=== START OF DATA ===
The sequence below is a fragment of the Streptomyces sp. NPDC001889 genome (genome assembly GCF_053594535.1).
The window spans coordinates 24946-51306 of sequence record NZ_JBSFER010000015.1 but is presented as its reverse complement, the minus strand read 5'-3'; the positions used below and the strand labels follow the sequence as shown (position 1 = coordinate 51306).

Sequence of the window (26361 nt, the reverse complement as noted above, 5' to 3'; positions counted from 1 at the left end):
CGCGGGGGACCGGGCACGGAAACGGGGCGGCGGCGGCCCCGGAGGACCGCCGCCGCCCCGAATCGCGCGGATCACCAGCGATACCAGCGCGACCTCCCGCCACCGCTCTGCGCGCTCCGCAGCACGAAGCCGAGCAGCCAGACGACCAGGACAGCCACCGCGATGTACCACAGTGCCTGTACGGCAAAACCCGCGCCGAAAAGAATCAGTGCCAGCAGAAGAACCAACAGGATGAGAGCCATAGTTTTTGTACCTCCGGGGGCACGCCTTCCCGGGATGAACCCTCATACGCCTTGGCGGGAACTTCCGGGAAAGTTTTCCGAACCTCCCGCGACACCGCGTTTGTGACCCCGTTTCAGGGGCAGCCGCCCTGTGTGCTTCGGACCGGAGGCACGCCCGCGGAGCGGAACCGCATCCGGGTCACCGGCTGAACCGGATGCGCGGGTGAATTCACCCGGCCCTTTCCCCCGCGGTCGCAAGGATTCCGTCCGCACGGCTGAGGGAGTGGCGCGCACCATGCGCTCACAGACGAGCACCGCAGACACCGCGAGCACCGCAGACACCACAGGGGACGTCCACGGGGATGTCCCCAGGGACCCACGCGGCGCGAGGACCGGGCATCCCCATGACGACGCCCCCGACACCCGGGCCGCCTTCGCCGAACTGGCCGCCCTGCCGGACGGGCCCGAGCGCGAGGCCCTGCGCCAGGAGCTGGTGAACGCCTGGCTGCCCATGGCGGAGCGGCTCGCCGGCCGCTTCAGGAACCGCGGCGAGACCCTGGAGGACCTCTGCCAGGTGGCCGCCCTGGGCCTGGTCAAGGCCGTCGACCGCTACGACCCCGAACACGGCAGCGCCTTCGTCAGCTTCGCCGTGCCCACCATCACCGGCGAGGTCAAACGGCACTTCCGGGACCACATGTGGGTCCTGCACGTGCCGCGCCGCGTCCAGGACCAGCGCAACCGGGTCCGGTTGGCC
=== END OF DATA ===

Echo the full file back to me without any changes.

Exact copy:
The sequence below is a fragment of the Streptomyces sp. NPDC001889 genome (genome assembly GCF_053594535.1).
The window spans coordinates 24946-51306 of sequence record NZ_JBSFER010000015.1 but is presented as its reverse complement, the minus strand read 5'-3'; the positions used below and the strand labels follow the sequence as shown (position 1 = coordinate 51306).

Sequence of the window (26361 nt, the reverse complement as noted above, 5' to 3'; positions counted from 1 at the left end):
CGCGGGGGACCGGGCACGGAAACGGGGCGGCGGCGGCCCCGGAGGACCGCCGCCGCCCCGAATCGCGCGGATCACCAGCGATACCAGCGCGACCTCCCGCCACCGCTCTGCGCGCTCCGCAGCACGAAGCCGAGCAGCCAGACGACCAGGACAGCCACCGCGATGTACCACAGTGCCTGTACGGCAAAACCCGCGCCGAAAAGAATCAGTGCCAGCAGAAGAACCAACAGGATGAGAGCCATAGTTTTTGTACCTCCGGGGGCACGCCTTCCCGGGATGAACCCTCATACGCCTTGGCGGGAACTTCCGGGAAAGTTTTCCGAACCTCCCGCGACACCGCGTTTGTGACCCCGTTTCAGGGGCAGCCGCCCTGTGTGCTTCGGACCGGAGGCACGCCCGCGGAGCGGAACCGCATCCGGGTCACCGGCTGAACCGGATGCGCGGGTGAATTCACCCGGCCCTTTCCCCCGCGGTCGCAAGGATTCCGTCCGCACGGCTGAGGGAGTGGCGCGCACCATGCGCTCACAGACGAGCACCGCAGACACCGCGAGCACCGCAGACACCACAGGGGACGTCCACGGGGATGTCCCCAGGGACCCACGCGGCGCGAGGACCGGGCATCCCCATGACGACGCCCCCGACACCCGGGCCGCCTTCGCCGAACTGGCCGCCCTGCCGGACGGGCCCGAGCGCGAGGCCCTGCGCCAGGAGCTGGTGAACGCCTGGCTGCCCATGGCGGAGCGGCTCGCCGGCCGCTTCAGGAACCGCGGCGAGACCCTGGAGGACCTCTGCCAGGTGGCCGCCCTGGGCCTGGTCAAGGCCGTCGACCGCTACGACCCCGAACACGGCAGCGCCTTCGTCAGCTTCGCCGTGCCCACCATCACCGGCGAGGTCAAACGGCACTTCCGGGACCACATGTGGGTCCTGCACGTGCCGCGCCGCGTCCAGGACCAGCGCAACCGGGTCCGGTTGGCC